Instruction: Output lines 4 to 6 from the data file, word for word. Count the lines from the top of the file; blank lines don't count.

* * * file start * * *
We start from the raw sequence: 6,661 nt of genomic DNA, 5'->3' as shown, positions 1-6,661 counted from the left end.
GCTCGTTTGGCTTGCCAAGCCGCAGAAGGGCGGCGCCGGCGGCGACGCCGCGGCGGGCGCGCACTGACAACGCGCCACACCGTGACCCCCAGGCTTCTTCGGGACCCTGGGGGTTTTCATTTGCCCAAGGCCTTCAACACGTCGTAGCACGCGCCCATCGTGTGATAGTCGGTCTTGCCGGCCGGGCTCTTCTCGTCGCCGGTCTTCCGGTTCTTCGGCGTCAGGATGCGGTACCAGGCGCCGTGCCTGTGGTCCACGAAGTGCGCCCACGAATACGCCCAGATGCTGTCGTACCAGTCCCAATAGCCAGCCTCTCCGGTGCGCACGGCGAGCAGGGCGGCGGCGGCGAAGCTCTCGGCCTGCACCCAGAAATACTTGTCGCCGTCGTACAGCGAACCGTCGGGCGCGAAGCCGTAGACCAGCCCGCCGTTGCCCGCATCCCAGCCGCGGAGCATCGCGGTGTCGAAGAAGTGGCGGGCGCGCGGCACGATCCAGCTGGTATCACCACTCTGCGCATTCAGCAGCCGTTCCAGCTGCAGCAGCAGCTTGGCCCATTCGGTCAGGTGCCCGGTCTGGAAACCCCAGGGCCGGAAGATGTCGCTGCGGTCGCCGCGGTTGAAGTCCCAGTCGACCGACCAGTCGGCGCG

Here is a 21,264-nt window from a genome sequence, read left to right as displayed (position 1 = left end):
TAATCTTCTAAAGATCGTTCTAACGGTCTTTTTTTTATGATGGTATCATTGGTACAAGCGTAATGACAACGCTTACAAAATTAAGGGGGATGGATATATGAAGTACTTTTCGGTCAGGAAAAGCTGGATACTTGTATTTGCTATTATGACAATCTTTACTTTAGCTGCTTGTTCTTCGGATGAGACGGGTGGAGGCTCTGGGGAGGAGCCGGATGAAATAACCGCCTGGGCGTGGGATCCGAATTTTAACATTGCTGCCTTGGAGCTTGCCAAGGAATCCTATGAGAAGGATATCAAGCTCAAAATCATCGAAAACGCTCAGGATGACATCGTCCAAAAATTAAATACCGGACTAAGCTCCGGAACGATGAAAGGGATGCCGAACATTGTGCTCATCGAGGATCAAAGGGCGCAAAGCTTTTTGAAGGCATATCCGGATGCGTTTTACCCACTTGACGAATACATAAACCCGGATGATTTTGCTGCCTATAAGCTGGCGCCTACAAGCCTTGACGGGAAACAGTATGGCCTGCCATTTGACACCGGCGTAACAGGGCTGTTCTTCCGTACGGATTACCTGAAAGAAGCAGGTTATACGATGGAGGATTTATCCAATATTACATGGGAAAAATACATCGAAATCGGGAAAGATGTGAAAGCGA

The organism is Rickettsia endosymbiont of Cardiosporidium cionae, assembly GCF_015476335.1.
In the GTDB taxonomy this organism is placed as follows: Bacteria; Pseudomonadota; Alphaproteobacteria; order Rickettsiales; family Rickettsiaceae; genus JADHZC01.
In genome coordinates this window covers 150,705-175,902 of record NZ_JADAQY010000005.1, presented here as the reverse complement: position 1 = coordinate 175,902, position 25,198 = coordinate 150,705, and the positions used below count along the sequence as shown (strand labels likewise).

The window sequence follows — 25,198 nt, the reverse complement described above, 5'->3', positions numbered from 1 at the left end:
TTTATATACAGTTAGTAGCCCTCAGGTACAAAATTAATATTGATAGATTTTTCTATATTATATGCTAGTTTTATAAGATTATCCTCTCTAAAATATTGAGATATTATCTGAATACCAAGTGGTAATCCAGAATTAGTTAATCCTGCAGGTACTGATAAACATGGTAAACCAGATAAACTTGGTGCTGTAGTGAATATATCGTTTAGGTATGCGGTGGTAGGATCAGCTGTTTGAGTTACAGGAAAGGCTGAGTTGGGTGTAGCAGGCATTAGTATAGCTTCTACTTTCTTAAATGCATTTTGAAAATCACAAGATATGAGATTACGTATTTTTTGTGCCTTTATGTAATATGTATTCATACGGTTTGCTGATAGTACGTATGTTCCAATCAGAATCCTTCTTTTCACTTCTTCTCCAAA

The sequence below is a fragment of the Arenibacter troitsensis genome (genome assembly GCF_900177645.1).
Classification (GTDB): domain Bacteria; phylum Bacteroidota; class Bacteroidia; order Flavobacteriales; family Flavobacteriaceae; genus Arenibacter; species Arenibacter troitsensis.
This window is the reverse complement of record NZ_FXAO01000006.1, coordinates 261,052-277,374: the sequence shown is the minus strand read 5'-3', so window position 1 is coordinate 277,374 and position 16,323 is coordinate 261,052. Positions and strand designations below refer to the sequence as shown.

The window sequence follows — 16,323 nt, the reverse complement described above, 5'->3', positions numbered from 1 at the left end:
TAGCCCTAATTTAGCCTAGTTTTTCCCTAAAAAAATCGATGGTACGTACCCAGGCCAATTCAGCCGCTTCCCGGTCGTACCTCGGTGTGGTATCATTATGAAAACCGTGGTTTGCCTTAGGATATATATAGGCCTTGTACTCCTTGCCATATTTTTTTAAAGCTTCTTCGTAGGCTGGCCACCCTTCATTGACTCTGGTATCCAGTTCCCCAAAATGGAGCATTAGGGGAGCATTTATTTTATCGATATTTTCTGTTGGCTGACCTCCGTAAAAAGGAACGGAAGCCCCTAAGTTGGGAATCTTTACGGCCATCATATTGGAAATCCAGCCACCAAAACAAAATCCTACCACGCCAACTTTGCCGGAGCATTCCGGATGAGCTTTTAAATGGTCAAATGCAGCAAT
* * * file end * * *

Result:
TAATCTTCTAAAGATCGTTCTAACGGTCTTTTTTTTATGATGGTATCATTGGTACAAGCGTAATGACAACGCTTACAAAATTAAGGGGGATGGATATATGAAGTACTTTTCGGTCAGGAAAAGCTGGATACTTGTATTTGCTATTATGACAATCTTTACTTTAGCTGCTTGTTCTTCGGATGAGACGGGTGGAGGCTCTGGGGAGGAGCCGGATGAAATAACCGCCTGGGCGTGGGATCCGAATTTTAACATTGCTGCCTTGGAGCTTGCCAAGGAATCCTATGAGAAGGATATCAAGCTCAAAATCATCGAAAACGCTCAGGATGACATCGTCCAAAAATTAAATACCGGACTAAGCTCCGGAACGATGAAAGGGATGCCGAACATTGTGCTCATCGAGGATCAAAGGGCGCAAAGCTTTTTGAAGGCATATCCGGATGCGTTTTACCCACTTGACGAATACATAAACCCGGATGATTTTGCTGCCTATAAGCTGGCGCCTACAAGCCTTGACGGGAAACAGTATGGCCTGCCATTTGACACCGGCGTAACAGGGCTGTTCTTCCGTACGGATTACCTGAAAGAAGCAGGTTATACGATGGAGGATTTATCCAATATTACATGGGAAAAATACATCGAAATCGGGAAAGATGTGAAAGCGA

The organism is Rickettsia endosymbiont of Cardiosporidium cionae, assembly GCF_015476335.1.
In the GTDB taxonomy this organism is placed as follows: Bacteria; Pseudomonadota; Alphaproteobacteria; order Rickettsiales; family Rickettsiaceae; genus JADHZC01.